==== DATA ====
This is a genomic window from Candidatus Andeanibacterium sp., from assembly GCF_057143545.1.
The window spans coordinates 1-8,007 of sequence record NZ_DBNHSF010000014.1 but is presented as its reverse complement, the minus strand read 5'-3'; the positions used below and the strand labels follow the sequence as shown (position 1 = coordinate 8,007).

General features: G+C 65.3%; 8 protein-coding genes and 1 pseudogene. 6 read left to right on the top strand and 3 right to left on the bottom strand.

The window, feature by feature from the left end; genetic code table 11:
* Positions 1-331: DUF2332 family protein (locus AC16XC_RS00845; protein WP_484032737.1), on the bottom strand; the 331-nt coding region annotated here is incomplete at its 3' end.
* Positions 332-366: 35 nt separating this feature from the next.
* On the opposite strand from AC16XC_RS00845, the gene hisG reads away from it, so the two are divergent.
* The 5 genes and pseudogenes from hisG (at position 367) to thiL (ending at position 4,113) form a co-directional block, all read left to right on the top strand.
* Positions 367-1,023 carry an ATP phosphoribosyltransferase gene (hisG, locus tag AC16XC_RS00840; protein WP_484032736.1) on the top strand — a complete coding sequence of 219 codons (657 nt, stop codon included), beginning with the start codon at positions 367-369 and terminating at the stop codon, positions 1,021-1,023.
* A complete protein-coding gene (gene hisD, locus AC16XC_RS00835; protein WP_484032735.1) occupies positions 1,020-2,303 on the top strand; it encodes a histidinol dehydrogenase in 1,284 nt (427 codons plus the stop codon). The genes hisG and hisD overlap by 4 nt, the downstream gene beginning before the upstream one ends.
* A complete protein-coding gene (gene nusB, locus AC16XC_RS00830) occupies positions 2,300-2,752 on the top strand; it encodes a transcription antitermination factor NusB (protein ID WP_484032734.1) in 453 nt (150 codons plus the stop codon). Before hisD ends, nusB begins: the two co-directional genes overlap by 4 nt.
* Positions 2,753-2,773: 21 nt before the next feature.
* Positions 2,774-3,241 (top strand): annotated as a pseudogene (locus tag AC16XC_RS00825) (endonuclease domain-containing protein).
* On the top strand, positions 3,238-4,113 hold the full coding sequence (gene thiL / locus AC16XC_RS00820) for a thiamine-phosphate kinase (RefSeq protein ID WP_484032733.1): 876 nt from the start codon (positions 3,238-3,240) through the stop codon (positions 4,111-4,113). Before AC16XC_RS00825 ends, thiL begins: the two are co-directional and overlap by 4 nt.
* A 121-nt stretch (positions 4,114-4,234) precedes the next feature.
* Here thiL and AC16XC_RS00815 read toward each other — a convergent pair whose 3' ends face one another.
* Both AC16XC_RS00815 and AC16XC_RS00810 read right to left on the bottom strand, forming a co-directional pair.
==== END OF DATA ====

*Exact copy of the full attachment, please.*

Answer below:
This is a genomic window from Candidatus Andeanibacterium sp., from assembly GCF_057143545.1.
The window spans coordinates 1-8,007 of sequence record NZ_DBNHSF010000014.1 but is presented as its reverse complement, the minus strand read 5'-3'; the positions used below and the strand labels follow the sequence as shown (position 1 = coordinate 8,007).

General features: G+C 65.3%; 8 protein-coding genes and 1 pseudogene. 6 read left to right on the top strand and 3 right to left on the bottom strand.

The window, feature by feature from the left end; genetic code table 11:
* Positions 1-331: DUF2332 family protein (locus AC16XC_RS00845; protein WP_484032737.1), on the bottom strand; the 331-nt coding region annotated here is incomplete at its 3' end.
* Positions 332-366: 35 nt separating this feature from the next.
* On the opposite strand from AC16XC_RS00845, the gene hisG reads away from it, so the two are divergent.
* The 5 genes and pseudogenes from hisG (at position 367) to thiL (ending at position 4,113) form a co-directional block, all read left to right on the top strand.
* Positions 367-1,023 carry an ATP phosphoribosyltransferase gene (hisG, locus tag AC16XC_RS00840; protein WP_484032736.1) on the top strand — a complete coding sequence of 219 codons (657 nt, stop codon included), beginning with the start codon at positions 367-369 and terminating at the stop codon, positions 1,021-1,023.
* A complete protein-coding gene (gene hisD, locus AC16XC_RS00835; protein WP_484032735.1) occupies positions 1,020-2,303 on the top strand; it encodes a histidinol dehydrogenase in 1,284 nt (427 codons plus the stop codon). The genes hisG and hisD overlap by 4 nt, the downstream gene beginning before the upstream one ends.
* A complete protein-coding gene (gene nusB, locus AC16XC_RS00830) occupies positions 2,300-2,752 on the top strand; it encodes a transcription antitermination factor NusB (protein ID WP_484032734.1) in 453 nt (150 codons plus the stop codon). Before hisD ends, nusB begins: the two co-directional genes overlap by 4 nt.
* Positions 2,753-2,773: 21 nt before the next feature.
* Positions 2,774-3,241 (top strand): annotated as a pseudogene (locus tag AC16XC_RS00825) (endonuclease domain-containing protein).
* On the top strand, positions 3,238-4,113 hold the full coding sequence (gene thiL / locus AC16XC_RS00820) for a thiamine-phosphate kinase (RefSeq protein ID WP_484032733.1): 876 nt from the start codon (positions 3,238-3,240) through the stop codon (positions 4,111-4,113). Before AC16XC_RS00825 ends, thiL begins: the two are co-directional and overlap by 4 nt.
* A 121-nt stretch (positions 4,114-4,234) precedes the next feature.
* Here thiL and AC16XC_RS00815 read toward each other — a convergent pair whose 3' ends face one another.
* Both AC16XC_RS00815 and AC16XC_RS00810 read right to left on the bottom strand, forming a co-directional pair.